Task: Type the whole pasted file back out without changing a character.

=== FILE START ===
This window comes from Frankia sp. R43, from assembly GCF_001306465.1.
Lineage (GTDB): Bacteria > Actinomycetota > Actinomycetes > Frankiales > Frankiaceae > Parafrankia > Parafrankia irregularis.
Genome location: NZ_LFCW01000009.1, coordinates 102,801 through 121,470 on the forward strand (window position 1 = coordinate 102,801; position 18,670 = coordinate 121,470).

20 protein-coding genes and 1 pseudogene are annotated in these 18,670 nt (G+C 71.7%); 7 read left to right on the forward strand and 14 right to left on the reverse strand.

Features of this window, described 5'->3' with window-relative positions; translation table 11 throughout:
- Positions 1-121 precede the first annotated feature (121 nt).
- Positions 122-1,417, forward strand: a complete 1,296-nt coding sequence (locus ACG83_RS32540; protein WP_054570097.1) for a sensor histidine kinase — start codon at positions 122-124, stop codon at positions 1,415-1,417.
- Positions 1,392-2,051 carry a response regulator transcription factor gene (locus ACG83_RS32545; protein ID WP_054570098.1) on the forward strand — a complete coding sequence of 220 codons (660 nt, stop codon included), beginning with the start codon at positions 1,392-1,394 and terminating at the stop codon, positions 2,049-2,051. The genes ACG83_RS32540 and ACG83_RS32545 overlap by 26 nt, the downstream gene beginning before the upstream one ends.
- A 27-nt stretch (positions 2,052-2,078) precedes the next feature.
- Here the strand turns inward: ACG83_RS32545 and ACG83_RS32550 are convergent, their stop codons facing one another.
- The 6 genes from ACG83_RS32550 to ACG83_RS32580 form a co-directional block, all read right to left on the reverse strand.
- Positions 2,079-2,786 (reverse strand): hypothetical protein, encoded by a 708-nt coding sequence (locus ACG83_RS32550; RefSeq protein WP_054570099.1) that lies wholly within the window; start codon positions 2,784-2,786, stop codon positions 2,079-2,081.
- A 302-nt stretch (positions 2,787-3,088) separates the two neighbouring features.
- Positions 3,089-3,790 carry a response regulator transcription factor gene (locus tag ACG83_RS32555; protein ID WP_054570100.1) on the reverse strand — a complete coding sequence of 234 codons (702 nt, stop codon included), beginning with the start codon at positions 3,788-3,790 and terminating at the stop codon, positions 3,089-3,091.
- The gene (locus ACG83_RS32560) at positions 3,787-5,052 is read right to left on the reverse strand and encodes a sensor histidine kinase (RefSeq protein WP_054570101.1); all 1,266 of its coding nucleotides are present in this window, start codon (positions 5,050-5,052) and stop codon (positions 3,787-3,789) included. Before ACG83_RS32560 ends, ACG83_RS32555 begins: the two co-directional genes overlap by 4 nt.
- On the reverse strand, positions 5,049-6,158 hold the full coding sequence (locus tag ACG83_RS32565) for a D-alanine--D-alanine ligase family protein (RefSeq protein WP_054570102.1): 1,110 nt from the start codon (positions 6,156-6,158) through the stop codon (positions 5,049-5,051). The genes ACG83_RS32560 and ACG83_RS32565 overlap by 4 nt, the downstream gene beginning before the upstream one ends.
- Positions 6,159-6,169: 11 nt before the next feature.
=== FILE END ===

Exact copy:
This window comes from Frankia sp. R43, from assembly GCF_001306465.1.
Lineage (GTDB): Bacteria > Actinomycetota > Actinomycetes > Frankiales > Frankiaceae > Parafrankia > Parafrankia irregularis.
Genome location: NZ_LFCW01000009.1, coordinates 102,801 through 121,470 on the forward strand (window position 1 = coordinate 102,801; position 18,670 = coordinate 121,470).

20 protein-coding genes and 1 pseudogene are annotated in these 18,670 nt (G+C 71.7%); 7 read left to right on the forward strand and 14 right to left on the reverse strand.

Features of this window, described 5'->3' with window-relative positions; translation table 11 throughout:
- Positions 1-121 precede the first annotated feature (121 nt).
- Positions 122-1,417, forward strand: a complete 1,296-nt coding sequence (locus ACG83_RS32540; protein WP_054570097.1) for a sensor histidine kinase — start codon at positions 122-124, stop codon at positions 1,415-1,417.
- Positions 1,392-2,051 carry a response regulator transcription factor gene (locus ACG83_RS32545; protein ID WP_054570098.1) on the forward strand — a complete coding sequence of 220 codons (660 nt, stop codon included), beginning with the start codon at positions 1,392-1,394 and terminating at the stop codon, positions 2,049-2,051. The genes ACG83_RS32540 and ACG83_RS32545 overlap by 26 nt, the downstream gene beginning before the upstream one ends.
- A 27-nt stretch (positions 2,052-2,078) precedes the next feature.
- Here the strand turns inward: ACG83_RS32545 and ACG83_RS32550 are convergent, their stop codons facing one another.
- The 6 genes from ACG83_RS32550 to ACG83_RS32580 form a co-directional block, all read right to left on the reverse strand.
- Positions 2,079-2,786 (reverse strand): hypothetical protein, encoded by a 708-nt coding sequence (locus ACG83_RS32550; RefSeq protein WP_054570099.1) that lies wholly within the window; start codon positions 2,784-2,786, stop codon positions 2,079-2,081.
- A 302-nt stretch (positions 2,787-3,088) separates the two neighbouring features.
- Positions 3,089-3,790 carry a response regulator transcription factor gene (locus tag ACG83_RS32555; protein ID WP_054570100.1) on the reverse strand — a complete coding sequence of 234 codons (702 nt, stop codon included), beginning with the start codon at positions 3,788-3,790 and terminating at the stop codon, positions 3,089-3,091.
- The gene (locus ACG83_RS32560) at positions 3,787-5,052 is read right to left on the reverse strand and encodes a sensor histidine kinase (RefSeq protein WP_054570101.1); all 1,266 of its coding nucleotides are present in this window, start codon (positions 5,050-5,052) and stop codon (positions 3,787-3,789) included. Before ACG83_RS32560 ends, ACG83_RS32555 begins: the two co-directional genes overlap by 4 nt.
- On the reverse strand, positions 5,049-6,158 hold the full coding sequence (locus tag ACG83_RS32565) for a D-alanine--D-alanine ligase family protein (RefSeq protein WP_054570102.1): 1,110 nt from the start codon (positions 6,156-6,158) through the stop codon (positions 5,049-5,051). The genes ACG83_RS32560 and ACG83_RS32565 overlap by 4 nt, the downstream gene beginning before the upstream one ends.
- Positions 6,159-6,169: 11 nt before the next feature.